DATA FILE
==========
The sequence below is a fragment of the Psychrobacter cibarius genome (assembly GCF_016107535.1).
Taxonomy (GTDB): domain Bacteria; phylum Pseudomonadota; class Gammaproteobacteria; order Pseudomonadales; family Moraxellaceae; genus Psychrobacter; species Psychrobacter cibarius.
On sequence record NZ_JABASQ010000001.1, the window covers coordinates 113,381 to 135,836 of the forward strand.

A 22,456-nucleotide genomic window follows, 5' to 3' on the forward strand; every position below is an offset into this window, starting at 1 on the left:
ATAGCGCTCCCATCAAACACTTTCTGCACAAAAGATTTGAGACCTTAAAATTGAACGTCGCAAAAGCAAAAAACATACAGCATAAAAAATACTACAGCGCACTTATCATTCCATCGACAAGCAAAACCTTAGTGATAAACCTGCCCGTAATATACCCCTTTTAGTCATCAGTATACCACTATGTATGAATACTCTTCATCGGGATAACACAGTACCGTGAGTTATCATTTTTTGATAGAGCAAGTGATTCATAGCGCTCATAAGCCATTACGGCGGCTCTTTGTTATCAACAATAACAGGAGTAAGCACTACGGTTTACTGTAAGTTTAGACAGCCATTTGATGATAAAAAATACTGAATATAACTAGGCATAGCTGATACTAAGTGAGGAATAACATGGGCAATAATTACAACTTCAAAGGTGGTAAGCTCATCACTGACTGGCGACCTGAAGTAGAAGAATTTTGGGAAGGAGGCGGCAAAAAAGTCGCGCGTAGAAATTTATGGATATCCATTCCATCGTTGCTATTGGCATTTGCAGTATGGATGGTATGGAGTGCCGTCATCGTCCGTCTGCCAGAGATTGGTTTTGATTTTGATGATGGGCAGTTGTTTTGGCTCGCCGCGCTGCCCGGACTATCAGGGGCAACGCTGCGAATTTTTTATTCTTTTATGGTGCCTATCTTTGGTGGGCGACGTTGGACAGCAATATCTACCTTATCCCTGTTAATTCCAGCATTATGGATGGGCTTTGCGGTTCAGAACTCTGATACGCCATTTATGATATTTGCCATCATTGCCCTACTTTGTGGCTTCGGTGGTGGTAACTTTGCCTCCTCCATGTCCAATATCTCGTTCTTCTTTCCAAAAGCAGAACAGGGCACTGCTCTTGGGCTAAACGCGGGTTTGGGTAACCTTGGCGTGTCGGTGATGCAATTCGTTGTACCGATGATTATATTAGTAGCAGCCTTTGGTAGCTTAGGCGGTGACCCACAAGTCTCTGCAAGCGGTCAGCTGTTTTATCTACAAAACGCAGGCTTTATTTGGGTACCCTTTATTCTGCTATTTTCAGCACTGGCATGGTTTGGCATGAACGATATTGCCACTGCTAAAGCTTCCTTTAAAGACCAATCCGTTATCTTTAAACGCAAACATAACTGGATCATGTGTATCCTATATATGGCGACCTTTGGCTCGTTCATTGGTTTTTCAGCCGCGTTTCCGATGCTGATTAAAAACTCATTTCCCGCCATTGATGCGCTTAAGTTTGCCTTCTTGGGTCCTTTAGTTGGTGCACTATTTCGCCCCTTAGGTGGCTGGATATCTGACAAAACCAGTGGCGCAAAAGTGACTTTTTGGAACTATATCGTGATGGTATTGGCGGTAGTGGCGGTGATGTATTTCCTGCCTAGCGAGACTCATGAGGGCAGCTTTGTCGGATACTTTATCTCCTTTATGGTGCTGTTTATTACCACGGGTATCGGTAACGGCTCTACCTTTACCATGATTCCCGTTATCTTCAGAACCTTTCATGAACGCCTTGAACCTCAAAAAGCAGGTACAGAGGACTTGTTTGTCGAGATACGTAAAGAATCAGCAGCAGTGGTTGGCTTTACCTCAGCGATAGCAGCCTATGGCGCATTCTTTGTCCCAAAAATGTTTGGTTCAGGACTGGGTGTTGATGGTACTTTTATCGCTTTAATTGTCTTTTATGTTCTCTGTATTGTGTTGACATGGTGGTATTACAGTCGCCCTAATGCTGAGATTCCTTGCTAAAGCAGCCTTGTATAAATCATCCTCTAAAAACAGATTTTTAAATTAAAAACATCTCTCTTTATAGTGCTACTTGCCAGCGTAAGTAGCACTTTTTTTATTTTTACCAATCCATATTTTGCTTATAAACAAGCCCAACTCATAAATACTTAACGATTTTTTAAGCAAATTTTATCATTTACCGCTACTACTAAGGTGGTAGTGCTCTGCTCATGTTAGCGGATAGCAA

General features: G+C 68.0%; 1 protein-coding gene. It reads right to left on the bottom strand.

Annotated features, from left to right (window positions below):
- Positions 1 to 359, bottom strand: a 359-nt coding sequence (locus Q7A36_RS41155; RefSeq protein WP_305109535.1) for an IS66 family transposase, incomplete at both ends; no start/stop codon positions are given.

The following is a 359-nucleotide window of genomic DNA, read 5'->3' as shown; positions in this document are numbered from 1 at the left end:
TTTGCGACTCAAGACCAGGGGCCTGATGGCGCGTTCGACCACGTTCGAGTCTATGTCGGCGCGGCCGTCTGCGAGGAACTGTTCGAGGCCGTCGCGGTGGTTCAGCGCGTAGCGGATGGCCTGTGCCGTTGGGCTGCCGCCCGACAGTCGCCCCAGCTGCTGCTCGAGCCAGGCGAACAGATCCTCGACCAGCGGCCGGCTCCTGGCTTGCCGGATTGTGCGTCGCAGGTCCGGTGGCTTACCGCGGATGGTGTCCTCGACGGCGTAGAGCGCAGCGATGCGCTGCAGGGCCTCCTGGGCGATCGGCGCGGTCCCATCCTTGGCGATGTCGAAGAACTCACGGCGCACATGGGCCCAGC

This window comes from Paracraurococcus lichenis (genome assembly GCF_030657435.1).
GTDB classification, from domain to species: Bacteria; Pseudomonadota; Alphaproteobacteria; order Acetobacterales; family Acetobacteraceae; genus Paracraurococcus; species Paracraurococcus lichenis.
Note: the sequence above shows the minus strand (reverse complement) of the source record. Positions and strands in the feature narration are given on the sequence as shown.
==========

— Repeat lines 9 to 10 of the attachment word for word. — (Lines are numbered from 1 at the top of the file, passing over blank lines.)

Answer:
The following is a 359-nucleotide window of genomic DNA, read 5'->3' as shown; positions in this document are numbered from 1 at the left end:
TTTGCGACTCAAGACCAGGGGCCTGATGGCGCGTTCGACCACGTTCGAGTCTATGTCGGCGCGGCCGTCTGCGAGGAACTGTTCGAGGCCGTCGCGGTGGTTCAGCGCGTAGCGGATGGCCTGTGCCGTTGGGCTGCCGCCCGACAGTCGCCCCAGCTGCTGCTCGAGCCAGGCGAACAGATCCTCGACCAGCGGCCGGCTCCTGGCTTGCCGGATTGTGCGTCGCAGGTCCGGTGGCTTACCGCGGATGGTGTCCTCGACGGCGTAGAGCGCAGCGATGCGCTGCAGGGCCTCCTGGGCGATCGGCGCGGTCCCATCCTTGGCGATGTCGAAGAACTCACGGCGCACATGGGCCCAGC